Seventh Rule: However you perform in your day-to-day work is how you will perform at Go Time. When most people think of the best athletes (e.g., Peyton Manning, Albert Pujols, Michael Phelps), they often believe that what makes them great is their ability to rise to the occasion at Go Time. But what really makes them so successful is that what they do at Go Time is really no different than what they do every day in their off season training and pre-event routine. The same holds true in the golf course maintenance business. Your daily and seasonal work preparations and efforts should be filled with the same drive, intensity, and focus that you will need to tap into at Go Time.
Eighth Rule: Preparation is about the Grind. To be your best, you have to put a lot of time and effort into your preparations. I call this the Grind, which involves having to put hours upon hours of time into your work, well beyond the point that it is fun and engaging. If you let these immediate negative aspects of your work override your long-term goals of performing your best and achieving your goals, your motivation is going to suffer and you're not going to be as prepared as you can be and you won't perform at your highest level at Go Time. The number one reason for failure is when business people experience the Grind they get tired, frustrated, or bored, they either ease up or give up, all of which will hurt their preparations and ultimately the final product. What makes great superintendents great is that they understand it is what happens when they arrive at the Grind that separates them from everyone else. When they hit the Grind, they push harder.
Ninth Rule: Go Time Preparation comes from "one more thing, one more time." You can assume that golf businesses are working hard to become the best they can be, especially in this weak golf economy. Great achievers do, "One more thing, one more time." When you feel you have done enough, do just a little bit more. By doing one more thing, one more time, you are doing that little bit extra that will prepare you for Go Time and separate you from your competitors.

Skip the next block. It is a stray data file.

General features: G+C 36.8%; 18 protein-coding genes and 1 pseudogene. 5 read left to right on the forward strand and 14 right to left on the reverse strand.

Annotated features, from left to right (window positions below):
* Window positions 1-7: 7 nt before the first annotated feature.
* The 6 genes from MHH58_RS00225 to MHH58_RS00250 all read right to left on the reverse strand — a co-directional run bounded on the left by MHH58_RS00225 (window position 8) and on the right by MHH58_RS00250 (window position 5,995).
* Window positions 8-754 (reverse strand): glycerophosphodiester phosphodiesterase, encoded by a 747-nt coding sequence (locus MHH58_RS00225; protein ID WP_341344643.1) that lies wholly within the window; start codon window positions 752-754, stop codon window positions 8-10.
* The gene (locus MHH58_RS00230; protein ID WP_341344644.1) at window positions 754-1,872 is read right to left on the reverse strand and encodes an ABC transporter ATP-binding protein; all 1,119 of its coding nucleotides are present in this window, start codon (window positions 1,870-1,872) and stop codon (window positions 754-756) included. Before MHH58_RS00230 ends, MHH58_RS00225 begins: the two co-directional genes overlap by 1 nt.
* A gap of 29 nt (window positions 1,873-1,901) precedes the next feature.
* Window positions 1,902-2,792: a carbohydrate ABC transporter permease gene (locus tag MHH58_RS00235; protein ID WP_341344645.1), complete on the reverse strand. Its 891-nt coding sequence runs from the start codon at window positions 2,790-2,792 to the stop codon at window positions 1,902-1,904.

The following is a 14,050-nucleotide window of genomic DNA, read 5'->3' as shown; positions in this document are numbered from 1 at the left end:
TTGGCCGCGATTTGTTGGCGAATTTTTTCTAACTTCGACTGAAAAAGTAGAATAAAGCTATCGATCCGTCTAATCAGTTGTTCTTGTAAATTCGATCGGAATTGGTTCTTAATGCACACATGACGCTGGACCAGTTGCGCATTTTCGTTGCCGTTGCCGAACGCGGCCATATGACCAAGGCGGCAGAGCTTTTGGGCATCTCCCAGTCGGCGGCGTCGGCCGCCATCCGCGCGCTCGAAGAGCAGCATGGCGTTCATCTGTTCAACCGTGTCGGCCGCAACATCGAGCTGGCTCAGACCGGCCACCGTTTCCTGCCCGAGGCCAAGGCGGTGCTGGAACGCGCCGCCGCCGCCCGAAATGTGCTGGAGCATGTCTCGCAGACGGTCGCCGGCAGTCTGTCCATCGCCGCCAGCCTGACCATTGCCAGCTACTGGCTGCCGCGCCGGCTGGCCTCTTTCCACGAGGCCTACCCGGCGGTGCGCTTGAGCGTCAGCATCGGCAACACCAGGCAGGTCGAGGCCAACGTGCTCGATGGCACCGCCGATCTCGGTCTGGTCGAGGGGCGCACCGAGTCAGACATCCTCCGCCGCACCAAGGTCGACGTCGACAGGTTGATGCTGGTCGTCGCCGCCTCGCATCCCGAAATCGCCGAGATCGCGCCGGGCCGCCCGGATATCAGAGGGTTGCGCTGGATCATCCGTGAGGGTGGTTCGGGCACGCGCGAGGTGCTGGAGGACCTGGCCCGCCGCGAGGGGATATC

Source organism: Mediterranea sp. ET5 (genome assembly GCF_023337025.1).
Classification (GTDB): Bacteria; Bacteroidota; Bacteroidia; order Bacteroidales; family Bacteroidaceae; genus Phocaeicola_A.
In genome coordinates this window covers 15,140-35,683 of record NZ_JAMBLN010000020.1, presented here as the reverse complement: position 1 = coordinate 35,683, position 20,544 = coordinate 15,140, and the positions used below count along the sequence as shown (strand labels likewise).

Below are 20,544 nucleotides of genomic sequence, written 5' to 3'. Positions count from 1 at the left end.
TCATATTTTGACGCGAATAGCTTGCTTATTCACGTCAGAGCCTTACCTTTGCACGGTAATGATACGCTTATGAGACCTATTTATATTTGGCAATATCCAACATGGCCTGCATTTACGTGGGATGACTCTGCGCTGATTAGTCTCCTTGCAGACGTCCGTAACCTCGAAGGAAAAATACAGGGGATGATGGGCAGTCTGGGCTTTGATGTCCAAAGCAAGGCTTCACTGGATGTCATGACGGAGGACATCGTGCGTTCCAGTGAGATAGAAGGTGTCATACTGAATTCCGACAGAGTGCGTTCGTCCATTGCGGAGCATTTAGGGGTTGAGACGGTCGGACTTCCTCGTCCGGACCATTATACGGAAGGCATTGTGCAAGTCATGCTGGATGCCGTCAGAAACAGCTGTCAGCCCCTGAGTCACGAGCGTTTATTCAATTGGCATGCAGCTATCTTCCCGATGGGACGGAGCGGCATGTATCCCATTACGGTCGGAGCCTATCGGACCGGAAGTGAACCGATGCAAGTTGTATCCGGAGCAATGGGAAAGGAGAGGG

Tenth Rule: All preparation is directed toward preparing you and your team to perform your best at Go Time. Anyone can perform well in unimportant situations, under ideal weather conditions or when they are totally "on their game." What makes the great superintendents great is their ability to perform their best when it really counts. Go Time preparation will allow you to achieve Premium Conditions at Go Time, that late August Member/Guest after a brutal summer, that might be your equivalent of the Super Bowl, World Series, or Stanley Cup.
The Ten Rules above are a simple template of proven ways to become more prepared for the golf season. They all revolve around planning and preparation in the less busy golf season. Unplanned surprises and a fickle Mother Nature will always be a part of the golf maintenance business but they should never derail your best plan and keep you from delivering your maximum effort each day.